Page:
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C. J. Henderson, M. J. Hulme and R. J. Aitken

Summary. The notion of a contraceptive vaccine based on gamete-specific surface antigens was first proposed over a decade ago, as the result of in-vitro and in-vivo studies, and in recent years has been the subject of intensive research. In particular, the zona pellucida has attracted much attention as a potential target for immunological intervention in the fertilization process. Such is the rapidly-expanding nature of research into the biochemical and biological characterization of this structure, that a review of the implications for the development of a contraceptive vaccine seems timely.

Keywords: zona pellucida; contraceptive vaccine; antibodies

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R. J. Aitken, E. Holme, D. W. Richardson and M. Hulme

Summary. Intact and univalent antibodies were prepared against mechanically isolated mouse zonae pellucidae solubilized in a variety of ways (heat, low pH, SDS, urea and trypsin). The antisera bound avidly and specifically to solubilized iodinated zona antigens and the intact zona structure.

When the concentrations of immunoreactive Fab material in the intact and univalent antibody preparations were equalized and compared for their ability to block the sperm-binding stage of fertilization, only the intact γ-globulin preparations possessed antifertility activity. These results indicate that antibodies raised against intact solubilized zonae pellucidae block fertilization by cross-linking antigens on the outer zona surface, thereby indirectly masking the sperm receptor sites. The integrity of these surface components did not appear to be affected by solubilization procedures that disrupt non-covalent bonds (heating, low pH, SDS and urea) although they did appear to be adversely affected by trypsin treatment.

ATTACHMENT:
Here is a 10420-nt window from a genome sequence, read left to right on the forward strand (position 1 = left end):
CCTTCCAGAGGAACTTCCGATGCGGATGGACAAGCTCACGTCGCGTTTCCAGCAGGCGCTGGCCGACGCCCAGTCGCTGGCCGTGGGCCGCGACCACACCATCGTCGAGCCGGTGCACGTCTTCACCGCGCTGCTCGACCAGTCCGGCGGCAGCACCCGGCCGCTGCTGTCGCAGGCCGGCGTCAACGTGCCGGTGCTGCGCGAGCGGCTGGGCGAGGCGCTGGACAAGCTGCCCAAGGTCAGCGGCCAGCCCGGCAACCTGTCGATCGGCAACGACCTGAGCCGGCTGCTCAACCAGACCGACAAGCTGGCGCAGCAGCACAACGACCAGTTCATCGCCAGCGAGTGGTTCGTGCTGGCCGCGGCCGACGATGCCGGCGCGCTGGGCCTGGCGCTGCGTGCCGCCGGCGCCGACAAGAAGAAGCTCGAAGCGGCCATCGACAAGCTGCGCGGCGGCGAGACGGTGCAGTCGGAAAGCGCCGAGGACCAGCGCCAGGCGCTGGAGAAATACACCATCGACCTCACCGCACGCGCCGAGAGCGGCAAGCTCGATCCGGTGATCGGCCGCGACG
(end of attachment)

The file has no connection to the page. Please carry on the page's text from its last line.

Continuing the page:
None of the antisera tested contained antibodies directed against the sperm receptor site indicating that these critical components lack immunogenicity.

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R. J. Aitken, M. J. Hulme, C. J. Henderson, T. B. Hargreave and A. Ross

Summary. Washed ejaculated human spermatozoa were surface labelled with 125I, using solid phase (iodogen) or enzymic (lactoperoxidase) methods, while membrane components possessing terminal galactose or galactosamine residues were labelled with the galactose oxidase–sodium [3H]borohydride technique. All three procedures revealed the presence of 2 major labelled surface components. The first comprised a broad band of radioactivity migrating just behind the ion front on SDS-PAGE, which could be extracted with chloroform and methanol, suggesting a lipid-like composition. The second fraction exhibited properties consistent with a major glycoprotein component of the human sperm plasma membrane, giving a peak of radioactivity with M r = 20 000, within which a discrete doublet of bands (M r = 17 000 and 19 000) could be resolved by autoradiography. A more detailed analysis of the labelled protein fraction after TCA precipitation revealed a number of other surface components, the major ones of which exhibited M r values of 30 000, 45 000, 66 000, 115 000 000 and 160 000.

Western blot analysis was then used to determine whether any of the surface components described above interacted with the γ-globulin fraction of antisera obtained from patients exhibiting idiopathic autoimmunity against sperm antigens. Using a purified membrane preparation as the target, antibodies were detected against numerous high molecular weight bands with M r values similar to the major components of the human sperm surface (35 000, 45 000, 66 000, 90 000 and 150 000). The nature of the antigens targeted by these antisera did not correlate with the ability of the latter to stimulate or suppress sperm–oocyte fusion.

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D. H. Abbott, A. S. McNeilly, S. F. Lunn, M. J. Hulme and F. J. Burden

Summary. Plasma concentrations of progesterone, cortisol, LH and prolactin were measured in dominant and subordinate female marmosets in 10 well-established peer groups. Subordinate females never ovulated, had a reduced LH response to LH-RH and showed no positive feedback LH surge after oestrogen administration. There was no evidence of elevated plasma cortisol levels or hyperprolactinaemia in subordinates and all showed a similar prolactin response to TRH in comparison with dominants. However, subordinates showed a reduced prolactin response to metoclopramide. These results clearly indicate that high circulating levels of cortisol or prolactin are not responsible for the inhibition of ovulation in female marmosets.